Swim faster without spending more time in the water
Discover the 4 most common swim killers and how to fix them so that you can shave minutes off your swim time.
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BRAD BROWN: You’re listening to The Kona Edge, I’m Brad Brown and it’s awesome to be able to welcome a returning guest onto the show once again, all the way from New Zealand. Natalie Gaskin joins us.
Natalie, welcome back, nice to touch base again.
NATALIE GASKIN: Nice to be talking again Brad.
BRAD BROWN: Natalie, if I didn’t know any better, I would say you’re a fish, you’re an absolute machine in the water. I look at some of your splits in Ironman’s, you must love swimming.
NATALIE GASKIN: I learnt to enjoy it.
Finding Ironman swim sessions motivating
BRAD BROWN: You’re not a huge fan of staring at the black line if you don’ t have to.
NATALIE GASKIN: I don’t mind it too much, to be fair, I don’t mind it too much and I do enjoy my swim sessions now.
BRAD BROWN: I’m quite interested because in our first chat, you mentioned that you came from a running background, even though you do consider yourself a true out and out age- grouper, swimming, your times are pretty decent, you’re up there, you’re swimming early 50 minutes for an Ironman swim, that’s pretty good going, have you worked really hard at it?
NATALIE GASKIN: Yeah, I have, so when I first started doing triathlon, I went to a swim squad and this swim squad had four lanes, lane one being the fastest and four being the slowest lane and I started in lane four and I slowly, over a period of about 18 months worked my way up and yeah, eventually ended up leading out the fastest lane. I really did come from a beginner swimming background, I’ve never swum as a child. I could swim, I wasn’t uncomfortable in the water, but I didn’t have any specific swim background.
BRAD BROWN: That’s amazing, going that improvement over 18 months, did you do lots of work on stroke correction or did it come pretty easy to you, did you have the basics and it was a case of just building fitness?
Discipline from your run background can compliment your Ironman swim
NATALIE GASKIN: Yeah, I probably did focus quite a lot on my technique. I think because of my background with doing a bit of running on the track and I was used to doing lots of drills when I used to run, I could get my head around doing all the swim drills. So, I think that did help me quite a lot. I had pretty good awareness of my body as well, so yeah, it was quite a bit of work. I only really have ever swum 3 or 4 times a week, so I never did a big period where I swam 10 times a week or anything like that, it was just consistently turning up at the pool, week in and week out, which enabled me to improve, I think.
BRAD BROWN: What would you say has been the one thing you’ve done, if you can pin it down to one thing that you’ve done over your triathlon career that’s made the biggest difference to your swimming?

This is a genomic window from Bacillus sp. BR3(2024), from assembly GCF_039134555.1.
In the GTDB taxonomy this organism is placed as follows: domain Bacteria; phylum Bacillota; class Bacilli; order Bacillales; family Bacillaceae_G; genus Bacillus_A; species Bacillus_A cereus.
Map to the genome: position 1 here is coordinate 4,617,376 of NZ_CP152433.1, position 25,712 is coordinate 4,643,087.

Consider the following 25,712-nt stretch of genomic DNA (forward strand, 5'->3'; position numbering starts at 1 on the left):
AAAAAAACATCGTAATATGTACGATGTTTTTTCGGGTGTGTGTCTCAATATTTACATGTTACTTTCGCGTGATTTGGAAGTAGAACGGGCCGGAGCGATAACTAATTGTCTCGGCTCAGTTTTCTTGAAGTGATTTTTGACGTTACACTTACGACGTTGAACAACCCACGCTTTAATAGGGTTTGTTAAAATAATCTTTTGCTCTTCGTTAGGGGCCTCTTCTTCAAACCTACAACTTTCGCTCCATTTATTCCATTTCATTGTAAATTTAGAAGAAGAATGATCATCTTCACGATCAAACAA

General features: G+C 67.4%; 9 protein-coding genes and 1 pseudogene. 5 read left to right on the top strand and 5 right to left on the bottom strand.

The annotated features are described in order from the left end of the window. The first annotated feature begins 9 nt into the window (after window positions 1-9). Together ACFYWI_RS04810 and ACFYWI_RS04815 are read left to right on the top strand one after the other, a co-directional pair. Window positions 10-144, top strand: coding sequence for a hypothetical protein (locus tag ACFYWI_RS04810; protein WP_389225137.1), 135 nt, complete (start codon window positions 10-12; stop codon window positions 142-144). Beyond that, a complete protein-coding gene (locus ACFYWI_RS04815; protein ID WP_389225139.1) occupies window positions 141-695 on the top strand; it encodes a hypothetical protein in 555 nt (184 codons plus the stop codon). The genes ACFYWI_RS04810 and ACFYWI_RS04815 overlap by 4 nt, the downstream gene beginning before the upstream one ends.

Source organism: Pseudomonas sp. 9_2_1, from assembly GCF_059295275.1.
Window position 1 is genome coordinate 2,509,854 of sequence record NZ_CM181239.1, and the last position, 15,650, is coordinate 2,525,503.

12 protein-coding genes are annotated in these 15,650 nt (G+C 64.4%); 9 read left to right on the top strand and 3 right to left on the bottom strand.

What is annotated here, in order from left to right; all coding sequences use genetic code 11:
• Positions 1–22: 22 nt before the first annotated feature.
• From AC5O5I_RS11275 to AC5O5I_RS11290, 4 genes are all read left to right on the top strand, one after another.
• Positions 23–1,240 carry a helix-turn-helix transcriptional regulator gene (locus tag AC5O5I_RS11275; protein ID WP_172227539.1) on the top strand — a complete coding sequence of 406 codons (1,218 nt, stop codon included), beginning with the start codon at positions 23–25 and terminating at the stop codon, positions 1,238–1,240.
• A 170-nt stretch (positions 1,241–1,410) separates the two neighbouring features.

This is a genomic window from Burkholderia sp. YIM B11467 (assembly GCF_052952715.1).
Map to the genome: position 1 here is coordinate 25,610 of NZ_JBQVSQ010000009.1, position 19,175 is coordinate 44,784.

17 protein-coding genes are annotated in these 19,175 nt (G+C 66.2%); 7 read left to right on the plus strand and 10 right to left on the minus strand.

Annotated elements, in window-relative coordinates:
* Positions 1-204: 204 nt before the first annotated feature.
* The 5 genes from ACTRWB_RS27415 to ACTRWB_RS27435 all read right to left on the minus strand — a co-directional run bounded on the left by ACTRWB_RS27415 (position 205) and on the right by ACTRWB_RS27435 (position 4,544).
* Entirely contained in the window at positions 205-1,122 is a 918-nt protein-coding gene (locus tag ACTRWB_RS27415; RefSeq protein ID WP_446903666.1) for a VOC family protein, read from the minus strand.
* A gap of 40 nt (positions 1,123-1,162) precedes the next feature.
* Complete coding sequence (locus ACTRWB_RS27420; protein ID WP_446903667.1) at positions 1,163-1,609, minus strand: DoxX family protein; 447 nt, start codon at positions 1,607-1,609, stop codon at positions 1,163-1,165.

NATALIE GASKIN: I think I started to swim pretty well in the pool, after a few years, but I would always struggle when I would swim in the sea or in the lake. I would often feel at the start of a race, oh, I shouldn’t be at the front of the race, I should go back a little bit, but once I actually mentally got prepared, that I’m going to get bashed around a bit at the start of the swim, I could get in there.
Choosing the right feet to follow in your Kona swim
What I really did learn to do is to swim on someone’s feet really well. I now feel like I target people who I want to swim behind, when I’m in a race, I know who I want to be next to at the start and for me that’s made a massive difference. It really does enable you to swim a couple of minutes faster in an Ironman race, just to get on the right feet pretty much.
BRAD BROWN: Make sure you pick someone who is great at sighting.
NATALIE GASKIN: That’s right, so know who you want to be around at the start.
BRAD BROWN: You don’t want to pick me, trust me! I lead everyone astray in the swim. Natalie, as far as workouts in the water, what do you love doing?
NATALIE GASKIN: I do love using my paddles, so any set with paddles in the pool, I enjoy quite a lot. I love swimming 400’s, I don’t know why, but a set with 400’s in them, maybe it goes back to my track running background, or even a set of 100’s, I love that sort of thing and I have this obsession with having to finish swims on even numbers. I could never swim 3.9km, I always have to swim 4km.
BRAD BROWN: And you can’t do 3.8, that’s not on either.
NATALIE GASKIN: Only in a race!
BRAD BROWN: Natalie Gaskin, always great to catch up, thank you for your time once again here on The Kona Edge, we look forward to doing it again soon.
NATALIE GASKIN: Thank you Brad.
Brad Brown is a 40 something age grouper that dreams of one day qualifying for and racing on the big island (He may have to outlive everyone in his age group though).
Morbidly obese in 2009, Brad clocked in at 165kgs (363lbs) at his heaviest.
He's subsequently lost a third of his body weight on the way to a half Ironman pb of 5:06 and a full Ironman pb of 12:21.
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